The University of Arizona has developed a sea water desalinization system which can economically utilize low temperature solar energy. The system consists of a horizontal plastic-covered solar collector, a packed-tower evaporator, and a finned-tube surface condenser. Incoming sea water is preheated in the surface condenser and then pumped to the solar collector where it is heated 5 to 10C. The heated sea water is pumped from the collector to the packed-tower evaporator, where a small fraction is evaporated into a circulating air stream and condensed as distilled water in the finned-tube surface condenser.

To evaluate the system a pilot plant has been constructed in cooperation with the University of Sonora at Puerto Peñasco on the Gulf of California. This plant is designed to produce between 2500 and 5000 gallons of fresh water daily.

The energy for evaporation in the system is derived from ocean water heated in the solar collector during the day. In order to allow design optimization for the entire plant the temperatures in the collector must be accurately predicted. It is shown that this can be done by a simple manipulation of the energy balance equation for the collector.

The resulting theory is applied to a number of cases involving a double glazing collector filled with 2 inches of water. Such a collector will utilize about 24 per cent of the available solar energy if the warm water in the collector in the late afternoon is flushed out and stored for nighttime use in the evaporator.

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John M. Frank
,
William J. Massman
,
Edward Swiatek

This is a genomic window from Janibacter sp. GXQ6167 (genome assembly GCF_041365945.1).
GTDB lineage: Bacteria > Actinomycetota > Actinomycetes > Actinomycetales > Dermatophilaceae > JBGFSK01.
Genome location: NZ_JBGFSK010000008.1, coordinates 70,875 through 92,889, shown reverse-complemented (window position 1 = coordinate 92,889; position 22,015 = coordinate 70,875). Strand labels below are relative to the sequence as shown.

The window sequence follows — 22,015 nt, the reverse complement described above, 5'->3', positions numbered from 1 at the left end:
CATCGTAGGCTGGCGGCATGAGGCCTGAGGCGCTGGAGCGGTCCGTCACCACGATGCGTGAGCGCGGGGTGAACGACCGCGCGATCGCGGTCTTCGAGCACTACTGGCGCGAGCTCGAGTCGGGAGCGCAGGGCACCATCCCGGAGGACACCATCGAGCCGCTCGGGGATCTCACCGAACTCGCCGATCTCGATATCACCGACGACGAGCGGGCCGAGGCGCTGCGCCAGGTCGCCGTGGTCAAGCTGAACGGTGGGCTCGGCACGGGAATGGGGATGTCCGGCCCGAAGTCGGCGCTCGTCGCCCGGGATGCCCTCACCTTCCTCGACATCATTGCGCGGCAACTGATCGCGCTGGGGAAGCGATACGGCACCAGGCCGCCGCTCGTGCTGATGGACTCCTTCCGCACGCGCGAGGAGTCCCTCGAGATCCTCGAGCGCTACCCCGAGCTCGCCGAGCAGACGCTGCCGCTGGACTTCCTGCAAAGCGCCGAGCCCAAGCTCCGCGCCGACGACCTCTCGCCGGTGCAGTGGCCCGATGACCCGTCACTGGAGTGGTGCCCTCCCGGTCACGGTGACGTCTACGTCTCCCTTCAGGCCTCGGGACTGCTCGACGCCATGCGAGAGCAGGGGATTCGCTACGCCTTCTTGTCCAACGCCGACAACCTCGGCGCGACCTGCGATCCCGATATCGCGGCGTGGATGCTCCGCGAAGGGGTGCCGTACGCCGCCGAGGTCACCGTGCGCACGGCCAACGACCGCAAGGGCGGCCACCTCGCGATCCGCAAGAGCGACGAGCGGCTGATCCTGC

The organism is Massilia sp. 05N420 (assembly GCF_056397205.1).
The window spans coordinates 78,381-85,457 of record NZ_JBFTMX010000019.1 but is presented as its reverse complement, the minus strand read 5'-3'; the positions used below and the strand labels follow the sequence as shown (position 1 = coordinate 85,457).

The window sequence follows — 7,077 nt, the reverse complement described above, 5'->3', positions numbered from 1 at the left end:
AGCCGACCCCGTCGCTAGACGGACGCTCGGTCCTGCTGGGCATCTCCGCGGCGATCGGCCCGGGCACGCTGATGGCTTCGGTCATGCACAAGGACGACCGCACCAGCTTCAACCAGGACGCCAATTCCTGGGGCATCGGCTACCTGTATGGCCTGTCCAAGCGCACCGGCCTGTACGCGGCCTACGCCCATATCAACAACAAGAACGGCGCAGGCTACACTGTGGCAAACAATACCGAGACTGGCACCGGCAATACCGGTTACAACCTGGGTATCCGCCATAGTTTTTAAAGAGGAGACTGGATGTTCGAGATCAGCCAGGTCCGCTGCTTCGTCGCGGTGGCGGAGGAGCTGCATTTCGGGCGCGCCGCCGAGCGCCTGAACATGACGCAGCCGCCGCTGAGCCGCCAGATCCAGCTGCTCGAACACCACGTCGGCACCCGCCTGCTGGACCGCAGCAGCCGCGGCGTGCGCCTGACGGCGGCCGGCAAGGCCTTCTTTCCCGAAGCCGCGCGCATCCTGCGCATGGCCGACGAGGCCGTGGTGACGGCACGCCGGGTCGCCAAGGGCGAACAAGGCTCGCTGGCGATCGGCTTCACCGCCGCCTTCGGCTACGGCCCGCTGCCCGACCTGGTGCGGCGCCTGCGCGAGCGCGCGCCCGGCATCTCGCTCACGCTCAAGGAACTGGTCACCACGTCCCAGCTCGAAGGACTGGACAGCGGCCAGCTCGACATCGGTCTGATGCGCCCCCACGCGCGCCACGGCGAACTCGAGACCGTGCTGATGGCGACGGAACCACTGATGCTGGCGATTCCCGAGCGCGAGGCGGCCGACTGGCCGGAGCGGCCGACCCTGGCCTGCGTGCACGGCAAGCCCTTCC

,
Herb A. Zimmerman
, and
Brent E. Ewers

Abstract

Sonic anemometry is fundamental to all eddy-covariance studies of surface energy and ecosystem carbon and water balance. Recent studies have shown that some nonorthogonal anemometers underestimate vertical wind. Here it is hypothesized that this is due to a lack of transducer and structural shadowing correction. This is tested with a replicated intercomparison experiment between orthogonal (K-probe, Applied Technologies, Inc.) and nonorthogonal (A-probe, Applied Technologies, Inc.; and CSAT3 and CSAT3V, Campbell Scientific, Inc.) anemometer designs. For each of the 12 weeks, five randomly selected and located anemometers were mounted both vertically and horizontally. Bayesian analysis was used to test differences between half-hourly anemometer measurements of the standard deviation of wind (σ u , συ, and σ w ) and temperature, turbulent kinetic energy (TKE), the ratio between vertical/horizontal TKE (VHTKE), and sensible heat flux (H). Datasets were analyzed with various applications of transducer shadow correction. Using the manufacturer’s current recommendations, orthogonal anemometers partitioned higher VHTKE and measured about 8%–9% higher σ w and ~10% higher H. This difference can be mitigated by adding shadow correction to nonorthogonal anemometers. The horizontal manipulation challenged each anemometer to measure the three dimensions consistently, which allowed for testing two hypotheses explaining the underestimate in vertical wind. While measurements were essentially unchanged when the orthogonal anemometers were mounted sideways, the nonorthogonal anemometers changed substantially and confirmed the lack of shadow correction. Considering the ubiquity of nonorthogonal anemometers, these results are consequential across flux networks and could potentially explain half of the ~20% missing energy that is typical at most flux sites.

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Darko Koračin
,
John Lewis
,
William T. Thompson
,
Clive E. Dorman
, and
Joost A. Businger

Abstract